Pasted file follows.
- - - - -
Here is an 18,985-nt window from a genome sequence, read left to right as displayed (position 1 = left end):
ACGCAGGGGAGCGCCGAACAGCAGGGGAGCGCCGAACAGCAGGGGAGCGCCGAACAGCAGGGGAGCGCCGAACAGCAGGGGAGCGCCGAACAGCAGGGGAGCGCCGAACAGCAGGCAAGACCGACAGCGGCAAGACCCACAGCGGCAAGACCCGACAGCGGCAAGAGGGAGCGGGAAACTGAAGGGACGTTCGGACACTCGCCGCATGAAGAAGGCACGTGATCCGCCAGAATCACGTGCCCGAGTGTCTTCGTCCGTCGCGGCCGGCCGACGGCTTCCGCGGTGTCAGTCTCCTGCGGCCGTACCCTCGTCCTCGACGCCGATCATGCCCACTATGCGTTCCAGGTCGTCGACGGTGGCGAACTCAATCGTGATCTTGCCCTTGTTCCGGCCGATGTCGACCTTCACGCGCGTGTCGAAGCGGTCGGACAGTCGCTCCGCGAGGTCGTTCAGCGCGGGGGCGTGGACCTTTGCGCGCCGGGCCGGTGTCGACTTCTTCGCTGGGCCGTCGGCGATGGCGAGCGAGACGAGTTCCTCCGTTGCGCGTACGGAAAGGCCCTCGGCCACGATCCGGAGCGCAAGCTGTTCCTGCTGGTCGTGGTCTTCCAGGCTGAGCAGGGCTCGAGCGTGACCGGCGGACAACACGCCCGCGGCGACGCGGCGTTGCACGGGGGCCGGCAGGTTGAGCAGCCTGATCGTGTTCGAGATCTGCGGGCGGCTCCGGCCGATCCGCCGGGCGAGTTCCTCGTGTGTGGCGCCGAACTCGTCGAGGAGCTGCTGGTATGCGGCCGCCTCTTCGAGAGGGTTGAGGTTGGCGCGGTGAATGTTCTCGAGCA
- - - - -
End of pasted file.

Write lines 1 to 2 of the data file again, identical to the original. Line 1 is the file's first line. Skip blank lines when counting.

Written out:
Here is an 18,985-nt window from a genome sequence, read left to right as displayed (position 1 = left end):
ACGCAGGGGAGCGCCGAACAGCAGGGGAGCGCCGAACAGCAGGGGAGCGCCGAACAGCAGGGGAGCGCCGAACAGCAGGGGAGCGCCGAACAGCAGGGGAGCGCCGAACAGCAGGCAAGACCGACAGCGGCAAGACCCACAGCGGCAAGACCCGACAGCGGCAAGAGGGAGCGGGAAACTGAAGGGACGTTCGGACACTCGCCGCATGAAGAAGGCACGTGATCCGCCAGAATCACGTGCCCGAGTGTCTTCGTCCGTCGCGGCCGGCCGACGGCTTCCGCGGTGTCAGTCTCCTGCGGCCGTACCCTCGTCCTCGACGCCGATCATGCCCACTATGCGTTCCAGGTCGTCGACGGTGGCGAACTCAATCGTGATCTTGCCCTTGTTCCGGCCGATGTCGACCTTCACGCGCGTGTCGAAGCGGTCGGACAGTCGCTCCGCGAGGTCGTTCAGCGCGGGGGCGTGGACCTTTGCGCGCCGGGCCGGTGTCGACTTCTTCGCTGGGCCGTCGGCGATGGCGAGCGAGACGAGTTCCTCCGTTGCGCGTACGGAAAGGCCCTCGGCCACGATCCGGAGCGCAAGCTGTTCCTGCTGGTCGTGGTCTTCCAGGCTGAGCAGGGCTCGAGCGTGACCGGCGGACAACACGCCCGCGGCGACGCGGCGTTGCACGGGGGCCGGCAGGTTGAGCAGCCTGATCGTGTTCGAGATCTGCGGGCGGCTCCGGCCGATCCGCCGGGCGAGTTCCTCGTGTGTGGCGCCGAACTCGTCGAGGAGCTGCTGGTATGCGGCCGCCTCTTCGAGAGGGTTGAGGTTGGCGCGGTGAATGTTCTCGAGCA